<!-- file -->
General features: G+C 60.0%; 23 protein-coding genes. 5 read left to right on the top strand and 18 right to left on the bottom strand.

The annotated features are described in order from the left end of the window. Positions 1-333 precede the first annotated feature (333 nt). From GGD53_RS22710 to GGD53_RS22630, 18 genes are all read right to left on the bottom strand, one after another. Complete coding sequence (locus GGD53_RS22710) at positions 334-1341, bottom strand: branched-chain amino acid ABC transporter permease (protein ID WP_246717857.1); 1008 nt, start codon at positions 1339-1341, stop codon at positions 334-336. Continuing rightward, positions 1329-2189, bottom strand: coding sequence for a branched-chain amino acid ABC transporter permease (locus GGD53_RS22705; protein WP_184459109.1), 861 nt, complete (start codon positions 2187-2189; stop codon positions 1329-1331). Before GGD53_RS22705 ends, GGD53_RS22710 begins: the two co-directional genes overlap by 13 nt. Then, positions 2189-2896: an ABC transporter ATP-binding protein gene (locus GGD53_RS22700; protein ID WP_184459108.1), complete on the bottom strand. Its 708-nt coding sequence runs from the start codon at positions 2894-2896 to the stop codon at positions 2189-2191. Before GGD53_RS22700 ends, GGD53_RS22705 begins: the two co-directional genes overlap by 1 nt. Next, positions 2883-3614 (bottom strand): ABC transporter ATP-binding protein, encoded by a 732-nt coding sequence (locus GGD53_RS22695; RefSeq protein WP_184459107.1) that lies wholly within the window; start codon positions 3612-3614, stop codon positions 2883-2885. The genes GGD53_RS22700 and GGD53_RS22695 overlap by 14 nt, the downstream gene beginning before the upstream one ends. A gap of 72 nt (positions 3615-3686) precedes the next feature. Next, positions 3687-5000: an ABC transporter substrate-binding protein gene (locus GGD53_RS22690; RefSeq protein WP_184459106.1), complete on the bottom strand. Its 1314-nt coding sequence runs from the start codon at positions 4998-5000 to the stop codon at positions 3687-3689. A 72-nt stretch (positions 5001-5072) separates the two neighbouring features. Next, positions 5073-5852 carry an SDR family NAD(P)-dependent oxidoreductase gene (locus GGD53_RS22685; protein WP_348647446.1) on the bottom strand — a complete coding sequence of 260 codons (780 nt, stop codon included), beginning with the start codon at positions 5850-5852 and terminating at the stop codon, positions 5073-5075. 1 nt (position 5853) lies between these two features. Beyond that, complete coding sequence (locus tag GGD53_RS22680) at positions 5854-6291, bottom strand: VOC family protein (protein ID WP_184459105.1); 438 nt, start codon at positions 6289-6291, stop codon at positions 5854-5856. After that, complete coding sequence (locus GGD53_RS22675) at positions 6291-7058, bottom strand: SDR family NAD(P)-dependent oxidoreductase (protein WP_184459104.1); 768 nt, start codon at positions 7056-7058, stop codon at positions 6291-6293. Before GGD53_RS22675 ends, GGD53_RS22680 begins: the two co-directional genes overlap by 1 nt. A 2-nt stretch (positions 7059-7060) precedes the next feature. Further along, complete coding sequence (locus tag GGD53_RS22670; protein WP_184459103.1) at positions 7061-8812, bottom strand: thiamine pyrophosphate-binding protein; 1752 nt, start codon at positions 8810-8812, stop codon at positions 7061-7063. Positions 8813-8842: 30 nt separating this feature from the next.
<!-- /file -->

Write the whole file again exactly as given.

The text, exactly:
General features: G+C 60.0%; 23 protein-coding genes. 5 read left to right on the top strand and 18 right to left on the bottom strand.

The annotated features are described in order from the left end of the window. Positions 1-333 precede the first annotated feature (333 nt). From GGD53_RS22710 to GGD53_RS22630, 18 genes are all read right to left on the bottom strand, one after another. Complete coding sequence (locus GGD53_RS22710) at positions 334-1341, bottom strand: branched-chain amino acid ABC transporter permease (protein ID WP_246717857.1); 1008 nt, start codon at positions 1339-1341, stop codon at positions 334-336. Continuing rightward, positions 1329-2189, bottom strand: coding sequence for a branched-chain amino acid ABC transporter permease (locus GGD53_RS22705; protein WP_184459109.1), 861 nt, complete (start codon positions 2187-2189; stop codon positions 1329-1331). Before GGD53_RS22705 ends, GGD53_RS22710 begins: the two co-directional genes overlap by 13 nt. Then, positions 2189-2896: an ABC transporter ATP-binding protein gene (locus GGD53_RS22700; protein ID WP_184459108.1), complete on the bottom strand. Its 708-nt coding sequence runs from the start codon at positions 2894-2896 to the stop codon at positions 2189-2191. Before GGD53_RS22700 ends, GGD53_RS22705 begins: the two co-directional genes overlap by 1 nt. Next, positions 2883-3614 (bottom strand): ABC transporter ATP-binding protein, encoded by a 732-nt coding sequence (locus GGD53_RS22695; RefSeq protein WP_184459107.1) that lies wholly within the window; start codon positions 3612-3614, stop codon positions 2883-2885. The genes GGD53_RS22700 and GGD53_RS22695 overlap by 14 nt, the downstream gene beginning before the upstream one ends. A gap of 72 nt (positions 3615-3686) precedes the next feature. Next, positions 3687-5000: an ABC transporter substrate-binding protein gene (locus GGD53_RS22690; RefSeq protein WP_184459106.1), complete on the bottom strand. Its 1314-nt coding sequence runs from the start codon at positions 4998-5000 to the stop codon at positions 3687-3689. A 72-nt stretch (positions 5001-5072) separates the two neighbouring features. Next, positions 5073-5852 carry an SDR family NAD(P)-dependent oxidoreductase gene (locus GGD53_RS22685; protein WP_348647446.1) on the bottom strand — a complete coding sequence of 260 codons (780 nt, stop codon included), beginning with the start codon at positions 5850-5852 and terminating at the stop codon, positions 5073-5075. 1 nt (position 5853) lies between these two features. Beyond that, complete coding sequence (locus tag GGD53_RS22680) at positions 5854-6291, bottom strand: VOC family protein (protein ID WP_184459105.1); 438 nt, start codon at positions 6289-6291, stop codon at positions 5854-5856. After that, complete coding sequence (locus GGD53_RS22675) at positions 6291-7058, bottom strand: SDR family NAD(P)-dependent oxidoreductase (protein WP_184459104.1); 768 nt, start codon at positions 7056-7058, stop codon at positions 6291-6293. Before GGD53_RS22675 ends, GGD53_RS22680 begins: the two co-directional genes overlap by 1 nt. A 2-nt stretch (positions 7059-7060) precedes the next feature. Further along, complete coding sequence (locus tag GGD53_RS22670; protein WP_184459103.1) at positions 7061-8812, bottom strand: thiamine pyrophosphate-binding protein; 1752 nt, start codon at positions 8810-8812, stop codon at positions 7061-7063. Positions 8813-8842: 30 nt separating this feature from the next.